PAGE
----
Liberal Or Authoritarian? How Would You Evaluate The 1993 Russian Constitution? Draw On The Constitution To Illustrate Your Answer

2666 words - 11 pages

Liberal:[adj.] Tolerant of change; not bound by authoritarianism, orthodoxy, or tradition or;[n] A person who favours a political philosophy of progress and reform and the protection of civil liberties.Authoritarian:[adj.] Characterized by or favouring absolute obedience to authority, as against individual freedom: an authoritarian regime, or;[adj.] Of, relating to, or expecting unquestioning obedience.To understand the fabric of the Russian constitution approved in December 1993, it is important to appreciate the political turmoil that coincided with its drafting and endorsement. During the early 1990s there was a concerted effort amongst the Soviet regime to reform the 1978 Russ ...view middle of the document...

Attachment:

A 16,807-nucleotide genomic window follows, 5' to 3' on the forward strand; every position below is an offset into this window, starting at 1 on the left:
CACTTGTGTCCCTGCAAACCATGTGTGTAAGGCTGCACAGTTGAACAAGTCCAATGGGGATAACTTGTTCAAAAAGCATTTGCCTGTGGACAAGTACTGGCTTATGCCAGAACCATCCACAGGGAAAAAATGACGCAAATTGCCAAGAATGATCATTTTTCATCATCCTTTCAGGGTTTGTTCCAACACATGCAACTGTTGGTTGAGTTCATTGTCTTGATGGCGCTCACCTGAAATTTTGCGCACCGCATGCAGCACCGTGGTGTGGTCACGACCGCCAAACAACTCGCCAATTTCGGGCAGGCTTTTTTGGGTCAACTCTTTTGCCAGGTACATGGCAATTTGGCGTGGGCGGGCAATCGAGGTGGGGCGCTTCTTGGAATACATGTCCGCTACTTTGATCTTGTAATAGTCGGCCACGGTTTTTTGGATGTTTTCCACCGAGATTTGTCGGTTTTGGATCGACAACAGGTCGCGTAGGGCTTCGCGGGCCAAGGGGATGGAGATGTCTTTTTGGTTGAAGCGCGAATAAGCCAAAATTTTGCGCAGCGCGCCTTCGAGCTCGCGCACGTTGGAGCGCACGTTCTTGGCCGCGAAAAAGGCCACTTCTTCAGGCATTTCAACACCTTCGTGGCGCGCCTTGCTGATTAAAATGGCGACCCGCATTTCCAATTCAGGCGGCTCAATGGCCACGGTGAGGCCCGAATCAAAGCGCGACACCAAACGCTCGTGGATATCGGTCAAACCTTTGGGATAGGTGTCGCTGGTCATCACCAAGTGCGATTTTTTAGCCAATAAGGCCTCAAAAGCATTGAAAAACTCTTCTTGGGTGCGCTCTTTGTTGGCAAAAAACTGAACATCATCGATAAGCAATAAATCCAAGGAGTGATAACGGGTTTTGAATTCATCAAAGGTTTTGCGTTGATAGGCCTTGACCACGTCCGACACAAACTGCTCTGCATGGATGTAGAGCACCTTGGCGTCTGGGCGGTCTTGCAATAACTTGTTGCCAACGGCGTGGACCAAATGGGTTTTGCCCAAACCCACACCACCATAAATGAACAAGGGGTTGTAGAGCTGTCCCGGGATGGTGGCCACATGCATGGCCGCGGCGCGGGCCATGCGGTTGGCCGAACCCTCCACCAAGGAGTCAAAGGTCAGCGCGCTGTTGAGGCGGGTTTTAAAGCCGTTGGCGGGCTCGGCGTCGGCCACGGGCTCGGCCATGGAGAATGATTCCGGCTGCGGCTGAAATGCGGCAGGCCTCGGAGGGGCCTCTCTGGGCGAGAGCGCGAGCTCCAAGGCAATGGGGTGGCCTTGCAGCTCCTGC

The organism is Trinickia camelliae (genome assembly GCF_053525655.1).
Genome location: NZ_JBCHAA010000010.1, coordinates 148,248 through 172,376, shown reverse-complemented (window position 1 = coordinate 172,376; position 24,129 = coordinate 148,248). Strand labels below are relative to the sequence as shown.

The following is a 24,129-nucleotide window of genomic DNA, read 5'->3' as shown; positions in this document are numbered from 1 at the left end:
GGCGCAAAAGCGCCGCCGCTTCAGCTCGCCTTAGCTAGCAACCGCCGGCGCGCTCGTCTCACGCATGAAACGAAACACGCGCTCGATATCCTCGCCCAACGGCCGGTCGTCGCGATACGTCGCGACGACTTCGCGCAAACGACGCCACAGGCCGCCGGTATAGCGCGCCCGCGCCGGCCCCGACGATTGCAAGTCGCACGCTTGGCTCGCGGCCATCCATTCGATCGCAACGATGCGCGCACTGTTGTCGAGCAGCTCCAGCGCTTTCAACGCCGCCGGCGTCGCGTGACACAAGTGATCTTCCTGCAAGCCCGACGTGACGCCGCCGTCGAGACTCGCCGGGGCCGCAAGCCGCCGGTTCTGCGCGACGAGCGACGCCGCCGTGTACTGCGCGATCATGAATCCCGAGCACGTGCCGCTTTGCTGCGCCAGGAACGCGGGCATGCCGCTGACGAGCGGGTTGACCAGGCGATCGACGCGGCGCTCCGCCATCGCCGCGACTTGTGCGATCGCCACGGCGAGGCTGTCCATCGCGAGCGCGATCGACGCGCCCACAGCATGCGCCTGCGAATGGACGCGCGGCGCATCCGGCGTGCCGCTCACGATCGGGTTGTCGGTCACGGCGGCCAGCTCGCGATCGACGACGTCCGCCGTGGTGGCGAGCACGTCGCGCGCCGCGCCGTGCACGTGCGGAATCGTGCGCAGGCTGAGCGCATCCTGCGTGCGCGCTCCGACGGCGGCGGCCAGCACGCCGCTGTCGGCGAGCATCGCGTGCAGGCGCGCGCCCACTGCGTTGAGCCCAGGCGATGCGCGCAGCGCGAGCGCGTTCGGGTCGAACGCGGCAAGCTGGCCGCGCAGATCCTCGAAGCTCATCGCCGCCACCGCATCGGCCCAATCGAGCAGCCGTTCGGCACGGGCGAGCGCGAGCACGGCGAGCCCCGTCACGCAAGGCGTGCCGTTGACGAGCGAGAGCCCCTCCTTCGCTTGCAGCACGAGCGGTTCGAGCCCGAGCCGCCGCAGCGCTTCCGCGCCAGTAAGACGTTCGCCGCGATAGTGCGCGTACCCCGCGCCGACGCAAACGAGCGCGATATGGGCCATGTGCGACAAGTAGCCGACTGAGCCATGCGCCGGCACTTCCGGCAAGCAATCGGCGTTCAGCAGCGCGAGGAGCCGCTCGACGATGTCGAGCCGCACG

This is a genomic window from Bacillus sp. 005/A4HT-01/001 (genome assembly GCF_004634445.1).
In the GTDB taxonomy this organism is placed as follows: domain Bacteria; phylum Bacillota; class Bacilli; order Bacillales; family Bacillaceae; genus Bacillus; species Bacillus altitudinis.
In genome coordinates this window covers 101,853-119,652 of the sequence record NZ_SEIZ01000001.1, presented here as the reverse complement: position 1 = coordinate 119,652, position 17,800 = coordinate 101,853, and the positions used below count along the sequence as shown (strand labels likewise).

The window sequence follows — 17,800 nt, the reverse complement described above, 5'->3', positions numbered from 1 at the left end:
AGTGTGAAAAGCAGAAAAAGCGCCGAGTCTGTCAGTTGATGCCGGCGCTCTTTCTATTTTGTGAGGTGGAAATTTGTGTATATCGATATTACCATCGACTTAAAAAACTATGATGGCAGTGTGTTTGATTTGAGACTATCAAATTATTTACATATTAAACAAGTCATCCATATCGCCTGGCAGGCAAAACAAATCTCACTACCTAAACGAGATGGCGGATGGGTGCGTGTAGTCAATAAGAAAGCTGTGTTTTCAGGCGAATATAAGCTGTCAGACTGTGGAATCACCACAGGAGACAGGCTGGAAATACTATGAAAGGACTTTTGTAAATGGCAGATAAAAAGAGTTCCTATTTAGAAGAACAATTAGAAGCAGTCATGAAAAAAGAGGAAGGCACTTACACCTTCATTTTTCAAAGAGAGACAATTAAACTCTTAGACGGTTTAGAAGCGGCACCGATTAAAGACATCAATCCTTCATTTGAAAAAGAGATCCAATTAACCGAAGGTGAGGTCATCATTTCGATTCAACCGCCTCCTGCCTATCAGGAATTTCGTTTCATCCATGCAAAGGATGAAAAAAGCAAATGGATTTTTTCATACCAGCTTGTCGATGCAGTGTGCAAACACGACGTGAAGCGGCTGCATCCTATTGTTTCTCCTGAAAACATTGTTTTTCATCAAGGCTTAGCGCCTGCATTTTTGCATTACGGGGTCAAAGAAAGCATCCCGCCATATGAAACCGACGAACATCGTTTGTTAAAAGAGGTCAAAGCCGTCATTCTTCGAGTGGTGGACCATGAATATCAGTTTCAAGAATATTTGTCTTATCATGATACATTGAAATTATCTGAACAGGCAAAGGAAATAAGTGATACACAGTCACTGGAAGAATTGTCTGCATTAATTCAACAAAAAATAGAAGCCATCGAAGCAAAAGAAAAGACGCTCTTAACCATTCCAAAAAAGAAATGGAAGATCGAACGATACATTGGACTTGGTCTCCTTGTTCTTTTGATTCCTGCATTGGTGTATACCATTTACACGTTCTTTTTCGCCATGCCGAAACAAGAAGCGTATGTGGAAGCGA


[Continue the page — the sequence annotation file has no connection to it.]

While there was a fifty-eight percent approval for the constitution, the results were still contested, with opponents claiming Yeltsin had artificially inflated the turnout figures above the mandatory fifty percent required for the referendum to be valid. Even assuming the official figures are accurate, only slightly above thirty percent of the electorate gave their backing to the 1993 constitution. Due to the suspicion about Yeltsin's role in the creation of the constitution, there has been much debate over its ideological grounding.The second chapter of the constitution dealing with human and civil rights is its most perceptible liberal section, especially when considering the human rights violations that were commonplace under the Soviet regime. Article 22 for example prevents the authorities from detaining a citizen for more than 48 hours without a judicial review. While article 27 provides the right for Russian citizens to travel freely around the Russian Federation, and to 'choose his place of stay and residence' thus rendering the propiska residence permits unconstitutional. Continuing on this theme Article 61 states that a citizen of the Russian Federation could not be expelled from the country.The constitution established a series of republics, krais, oblasts and cities of federal significance, within a federal structure. Included in this was a guarantee that while Russian was the state language, the citizens had a right to retain their mother tongue and that 'numerically small' indigenous peoples had equal rights within the federation. Both of these are issues that had been contentious under the Soviet regime. This enabled Russia to become less centre orientated, with more power at the local and regional levels. This devolution of power to lower levels and recognition of a multi-cultural state is a clear step away from the centre dominated authoritarian past of Russia.A reversal of policy from the Soviet era also takes place in the economic rights set out in the constitution. Article 35 provides the right of private ownership, including the entitlement to buy and sell land. Article 8 reinforces this, with the acceptance of economic competition and freedom of economic activity. Combined with Article 34 which stipulated no monopolisation or 'unscrupulous competition' this is clearly a transition from the authoritarian centrally planned economic past of Russia to a new liberal market economy.Despite the liberal approach to the economy, Russia in the constitution defined herself as a 'social state' and clearly favoured a social liberal-democracy rather than the neo-liberal democracy that emerged in America and Britain during the 1980s. The structures of this socio-liberal democracy are evident in the provision of free schooling, healthcare, welfare benefits, worker rights such as minimum wage and maximum working hours and concern towards the environment. There are also fundamentalist scholars though who believe the word 'social'...


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